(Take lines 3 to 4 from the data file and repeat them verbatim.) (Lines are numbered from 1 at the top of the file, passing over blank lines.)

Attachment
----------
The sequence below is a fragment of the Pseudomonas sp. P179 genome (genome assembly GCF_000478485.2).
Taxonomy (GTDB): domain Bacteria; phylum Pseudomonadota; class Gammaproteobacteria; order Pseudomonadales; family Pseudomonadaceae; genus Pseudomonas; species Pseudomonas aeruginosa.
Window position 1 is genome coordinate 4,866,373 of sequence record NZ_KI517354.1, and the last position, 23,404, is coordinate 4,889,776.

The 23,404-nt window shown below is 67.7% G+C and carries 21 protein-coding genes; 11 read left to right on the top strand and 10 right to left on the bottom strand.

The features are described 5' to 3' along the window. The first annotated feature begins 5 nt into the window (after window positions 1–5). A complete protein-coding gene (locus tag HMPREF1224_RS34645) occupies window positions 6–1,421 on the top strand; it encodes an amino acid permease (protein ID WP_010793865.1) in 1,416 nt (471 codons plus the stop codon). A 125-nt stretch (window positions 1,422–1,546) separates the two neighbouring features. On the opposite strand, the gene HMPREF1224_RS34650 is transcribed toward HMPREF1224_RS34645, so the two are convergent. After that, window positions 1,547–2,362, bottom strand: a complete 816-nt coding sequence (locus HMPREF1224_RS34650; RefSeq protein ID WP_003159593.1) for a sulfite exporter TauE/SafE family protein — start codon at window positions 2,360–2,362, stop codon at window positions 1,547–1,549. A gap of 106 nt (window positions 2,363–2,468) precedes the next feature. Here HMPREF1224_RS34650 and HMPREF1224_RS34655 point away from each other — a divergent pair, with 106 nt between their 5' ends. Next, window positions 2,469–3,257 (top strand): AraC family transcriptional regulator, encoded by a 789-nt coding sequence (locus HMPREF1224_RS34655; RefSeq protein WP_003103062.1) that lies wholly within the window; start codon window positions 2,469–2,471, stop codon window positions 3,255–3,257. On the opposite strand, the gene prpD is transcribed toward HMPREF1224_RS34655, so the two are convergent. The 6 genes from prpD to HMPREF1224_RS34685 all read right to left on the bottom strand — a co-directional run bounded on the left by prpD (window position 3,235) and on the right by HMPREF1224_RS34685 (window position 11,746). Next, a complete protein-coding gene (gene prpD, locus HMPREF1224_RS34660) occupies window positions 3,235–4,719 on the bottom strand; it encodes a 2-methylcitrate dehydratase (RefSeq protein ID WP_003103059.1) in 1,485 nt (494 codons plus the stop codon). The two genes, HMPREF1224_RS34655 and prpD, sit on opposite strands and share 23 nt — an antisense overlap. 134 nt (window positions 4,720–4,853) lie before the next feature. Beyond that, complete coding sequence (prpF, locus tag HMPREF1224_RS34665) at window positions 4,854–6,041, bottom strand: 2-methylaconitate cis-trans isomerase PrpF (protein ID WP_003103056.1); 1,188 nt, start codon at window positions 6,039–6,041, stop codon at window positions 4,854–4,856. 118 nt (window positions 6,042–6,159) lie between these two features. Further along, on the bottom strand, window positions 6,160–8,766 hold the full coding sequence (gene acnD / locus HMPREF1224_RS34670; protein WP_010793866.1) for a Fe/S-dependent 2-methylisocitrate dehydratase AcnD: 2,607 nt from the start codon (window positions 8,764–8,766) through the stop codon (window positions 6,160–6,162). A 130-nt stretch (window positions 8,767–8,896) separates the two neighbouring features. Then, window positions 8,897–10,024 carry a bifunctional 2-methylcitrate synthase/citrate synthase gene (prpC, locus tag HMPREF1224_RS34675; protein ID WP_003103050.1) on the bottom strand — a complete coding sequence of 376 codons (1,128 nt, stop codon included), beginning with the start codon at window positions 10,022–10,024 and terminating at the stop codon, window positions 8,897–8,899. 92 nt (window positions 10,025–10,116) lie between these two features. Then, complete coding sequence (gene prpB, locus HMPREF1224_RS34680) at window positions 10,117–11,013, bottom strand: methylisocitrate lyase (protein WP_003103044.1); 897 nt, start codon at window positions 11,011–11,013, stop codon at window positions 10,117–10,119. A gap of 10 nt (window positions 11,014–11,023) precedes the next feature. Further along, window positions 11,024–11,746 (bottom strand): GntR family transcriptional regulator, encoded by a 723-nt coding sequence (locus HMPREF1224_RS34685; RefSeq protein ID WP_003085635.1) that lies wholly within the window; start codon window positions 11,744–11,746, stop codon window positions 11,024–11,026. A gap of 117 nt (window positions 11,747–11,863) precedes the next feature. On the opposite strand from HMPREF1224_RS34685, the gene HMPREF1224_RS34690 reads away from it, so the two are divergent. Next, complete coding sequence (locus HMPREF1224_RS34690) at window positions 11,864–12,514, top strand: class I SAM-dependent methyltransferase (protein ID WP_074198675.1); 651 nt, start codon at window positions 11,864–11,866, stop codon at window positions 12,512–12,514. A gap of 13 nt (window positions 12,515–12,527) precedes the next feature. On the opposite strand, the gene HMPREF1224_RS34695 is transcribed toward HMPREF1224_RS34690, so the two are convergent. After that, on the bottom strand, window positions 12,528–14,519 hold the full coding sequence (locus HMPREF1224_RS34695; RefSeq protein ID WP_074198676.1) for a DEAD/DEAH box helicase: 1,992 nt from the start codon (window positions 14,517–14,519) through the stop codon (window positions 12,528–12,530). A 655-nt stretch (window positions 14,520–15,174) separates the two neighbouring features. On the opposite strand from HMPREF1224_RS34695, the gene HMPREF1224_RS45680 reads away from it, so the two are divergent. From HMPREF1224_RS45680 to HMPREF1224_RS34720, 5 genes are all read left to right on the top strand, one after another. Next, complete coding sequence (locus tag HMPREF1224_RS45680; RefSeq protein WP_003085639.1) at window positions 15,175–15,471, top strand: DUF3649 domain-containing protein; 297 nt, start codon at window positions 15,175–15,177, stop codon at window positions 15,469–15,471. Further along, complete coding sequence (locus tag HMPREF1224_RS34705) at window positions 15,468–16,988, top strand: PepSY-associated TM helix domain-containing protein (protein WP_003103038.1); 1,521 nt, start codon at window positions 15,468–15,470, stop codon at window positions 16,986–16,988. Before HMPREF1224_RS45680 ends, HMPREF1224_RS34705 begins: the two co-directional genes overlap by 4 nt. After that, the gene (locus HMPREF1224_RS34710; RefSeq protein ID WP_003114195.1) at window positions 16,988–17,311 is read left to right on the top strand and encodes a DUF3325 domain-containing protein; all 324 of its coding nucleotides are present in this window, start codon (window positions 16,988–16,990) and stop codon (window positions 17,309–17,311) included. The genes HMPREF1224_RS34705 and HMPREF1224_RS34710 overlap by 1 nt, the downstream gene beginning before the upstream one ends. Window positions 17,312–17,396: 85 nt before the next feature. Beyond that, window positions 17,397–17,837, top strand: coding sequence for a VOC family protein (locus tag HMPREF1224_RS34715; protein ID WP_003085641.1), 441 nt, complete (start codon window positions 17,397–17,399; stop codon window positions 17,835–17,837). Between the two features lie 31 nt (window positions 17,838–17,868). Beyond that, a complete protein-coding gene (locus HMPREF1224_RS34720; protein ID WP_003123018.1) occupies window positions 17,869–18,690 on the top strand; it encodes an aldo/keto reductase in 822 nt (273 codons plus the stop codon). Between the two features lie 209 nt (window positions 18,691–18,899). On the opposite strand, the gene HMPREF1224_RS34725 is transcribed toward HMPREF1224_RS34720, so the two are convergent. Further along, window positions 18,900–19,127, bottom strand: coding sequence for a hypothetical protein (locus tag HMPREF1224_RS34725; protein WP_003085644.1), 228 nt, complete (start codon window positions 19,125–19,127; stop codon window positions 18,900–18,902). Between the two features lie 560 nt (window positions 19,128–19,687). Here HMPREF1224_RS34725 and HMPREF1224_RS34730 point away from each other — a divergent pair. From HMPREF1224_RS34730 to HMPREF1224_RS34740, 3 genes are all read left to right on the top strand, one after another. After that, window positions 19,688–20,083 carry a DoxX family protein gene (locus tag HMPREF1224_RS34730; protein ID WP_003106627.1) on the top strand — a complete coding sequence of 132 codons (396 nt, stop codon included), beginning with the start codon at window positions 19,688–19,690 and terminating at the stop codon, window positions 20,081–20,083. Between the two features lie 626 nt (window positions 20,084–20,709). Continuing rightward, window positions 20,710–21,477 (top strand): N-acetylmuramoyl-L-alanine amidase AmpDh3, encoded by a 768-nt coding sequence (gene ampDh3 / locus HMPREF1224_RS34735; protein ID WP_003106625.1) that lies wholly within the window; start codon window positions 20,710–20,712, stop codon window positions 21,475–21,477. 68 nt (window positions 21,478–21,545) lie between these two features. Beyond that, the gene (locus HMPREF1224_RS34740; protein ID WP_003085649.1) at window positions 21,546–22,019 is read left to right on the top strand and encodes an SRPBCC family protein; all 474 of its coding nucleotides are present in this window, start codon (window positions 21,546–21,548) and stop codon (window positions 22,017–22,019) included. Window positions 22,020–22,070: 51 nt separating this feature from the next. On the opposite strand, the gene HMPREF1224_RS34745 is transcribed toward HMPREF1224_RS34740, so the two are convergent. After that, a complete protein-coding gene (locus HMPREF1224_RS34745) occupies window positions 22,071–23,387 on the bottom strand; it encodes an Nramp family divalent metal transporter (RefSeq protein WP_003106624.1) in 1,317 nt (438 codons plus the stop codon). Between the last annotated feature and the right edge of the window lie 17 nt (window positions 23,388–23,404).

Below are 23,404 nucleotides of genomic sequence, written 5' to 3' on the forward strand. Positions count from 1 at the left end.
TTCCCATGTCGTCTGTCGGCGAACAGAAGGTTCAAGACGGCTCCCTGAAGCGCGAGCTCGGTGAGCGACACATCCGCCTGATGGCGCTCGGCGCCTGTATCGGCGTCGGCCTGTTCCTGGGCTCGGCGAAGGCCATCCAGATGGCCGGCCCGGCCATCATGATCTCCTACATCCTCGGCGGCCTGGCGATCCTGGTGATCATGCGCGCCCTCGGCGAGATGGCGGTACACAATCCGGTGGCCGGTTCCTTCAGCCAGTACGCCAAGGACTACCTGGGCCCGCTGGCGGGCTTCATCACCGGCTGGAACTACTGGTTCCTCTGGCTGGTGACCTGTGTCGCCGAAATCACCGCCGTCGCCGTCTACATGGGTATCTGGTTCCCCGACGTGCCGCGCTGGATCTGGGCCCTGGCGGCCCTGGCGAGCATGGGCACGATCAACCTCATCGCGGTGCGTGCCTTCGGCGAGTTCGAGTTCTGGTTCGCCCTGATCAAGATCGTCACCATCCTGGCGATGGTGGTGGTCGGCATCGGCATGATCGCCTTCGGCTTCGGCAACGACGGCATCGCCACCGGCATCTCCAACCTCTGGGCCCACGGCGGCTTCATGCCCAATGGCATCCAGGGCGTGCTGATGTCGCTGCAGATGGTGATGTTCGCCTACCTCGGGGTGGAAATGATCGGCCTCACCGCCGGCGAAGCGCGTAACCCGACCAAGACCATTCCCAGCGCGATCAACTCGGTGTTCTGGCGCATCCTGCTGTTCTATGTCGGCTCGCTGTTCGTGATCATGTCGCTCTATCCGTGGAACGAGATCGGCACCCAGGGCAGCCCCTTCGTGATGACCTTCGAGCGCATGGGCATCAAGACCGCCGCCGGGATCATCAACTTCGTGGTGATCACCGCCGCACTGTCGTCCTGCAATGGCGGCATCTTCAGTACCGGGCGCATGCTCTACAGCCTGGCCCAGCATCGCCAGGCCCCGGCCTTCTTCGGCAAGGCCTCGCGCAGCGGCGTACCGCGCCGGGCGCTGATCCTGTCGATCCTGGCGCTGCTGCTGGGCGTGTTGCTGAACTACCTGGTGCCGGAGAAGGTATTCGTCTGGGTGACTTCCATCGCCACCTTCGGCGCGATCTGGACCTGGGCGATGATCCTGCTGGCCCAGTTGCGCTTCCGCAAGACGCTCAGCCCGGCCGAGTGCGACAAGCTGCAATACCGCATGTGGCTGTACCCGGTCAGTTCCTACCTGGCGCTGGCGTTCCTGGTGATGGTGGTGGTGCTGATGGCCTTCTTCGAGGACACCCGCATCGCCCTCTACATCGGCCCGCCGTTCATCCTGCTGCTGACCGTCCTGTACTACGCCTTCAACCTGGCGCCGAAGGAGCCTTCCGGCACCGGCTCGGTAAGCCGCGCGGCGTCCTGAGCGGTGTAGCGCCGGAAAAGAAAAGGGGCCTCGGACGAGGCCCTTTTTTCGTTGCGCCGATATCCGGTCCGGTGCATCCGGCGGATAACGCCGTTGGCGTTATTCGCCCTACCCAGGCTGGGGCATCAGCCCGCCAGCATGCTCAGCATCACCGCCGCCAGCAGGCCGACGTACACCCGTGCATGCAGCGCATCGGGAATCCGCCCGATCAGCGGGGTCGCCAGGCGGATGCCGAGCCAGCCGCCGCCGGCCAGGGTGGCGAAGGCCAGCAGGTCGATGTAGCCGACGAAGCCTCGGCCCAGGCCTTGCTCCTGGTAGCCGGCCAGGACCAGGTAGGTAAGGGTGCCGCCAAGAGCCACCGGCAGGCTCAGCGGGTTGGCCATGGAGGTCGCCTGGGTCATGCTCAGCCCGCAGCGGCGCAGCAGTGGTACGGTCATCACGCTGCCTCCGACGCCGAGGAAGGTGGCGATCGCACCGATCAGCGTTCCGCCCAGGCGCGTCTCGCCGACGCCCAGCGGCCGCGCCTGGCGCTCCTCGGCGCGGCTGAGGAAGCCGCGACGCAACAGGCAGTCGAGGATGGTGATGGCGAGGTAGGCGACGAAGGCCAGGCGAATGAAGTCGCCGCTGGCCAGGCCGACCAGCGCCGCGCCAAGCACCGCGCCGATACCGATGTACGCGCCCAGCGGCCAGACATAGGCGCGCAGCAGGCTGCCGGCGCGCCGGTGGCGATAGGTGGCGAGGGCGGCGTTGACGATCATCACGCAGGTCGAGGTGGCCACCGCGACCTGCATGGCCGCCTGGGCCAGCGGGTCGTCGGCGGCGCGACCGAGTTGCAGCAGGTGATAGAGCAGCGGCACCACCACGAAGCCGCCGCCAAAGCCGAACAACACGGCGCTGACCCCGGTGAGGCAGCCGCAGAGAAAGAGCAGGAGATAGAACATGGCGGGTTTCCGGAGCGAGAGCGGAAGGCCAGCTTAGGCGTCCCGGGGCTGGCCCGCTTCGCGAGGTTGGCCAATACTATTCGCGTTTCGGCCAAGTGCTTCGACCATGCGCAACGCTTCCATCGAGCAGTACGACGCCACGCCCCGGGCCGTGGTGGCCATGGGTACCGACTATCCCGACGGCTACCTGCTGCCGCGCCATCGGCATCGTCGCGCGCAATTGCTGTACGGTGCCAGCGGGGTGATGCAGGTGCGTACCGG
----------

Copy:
Window position 1 is genome coordinate 4,866,373 of sequence record NZ_KI517354.1, and the last position, 23,404, is coordinate 4,889,776.

The 23,404-nt window shown below is 67.7% G+C and carries 21 protein-coding genes; 11 read left to right on the top strand and 10 right to left on the bottom strand.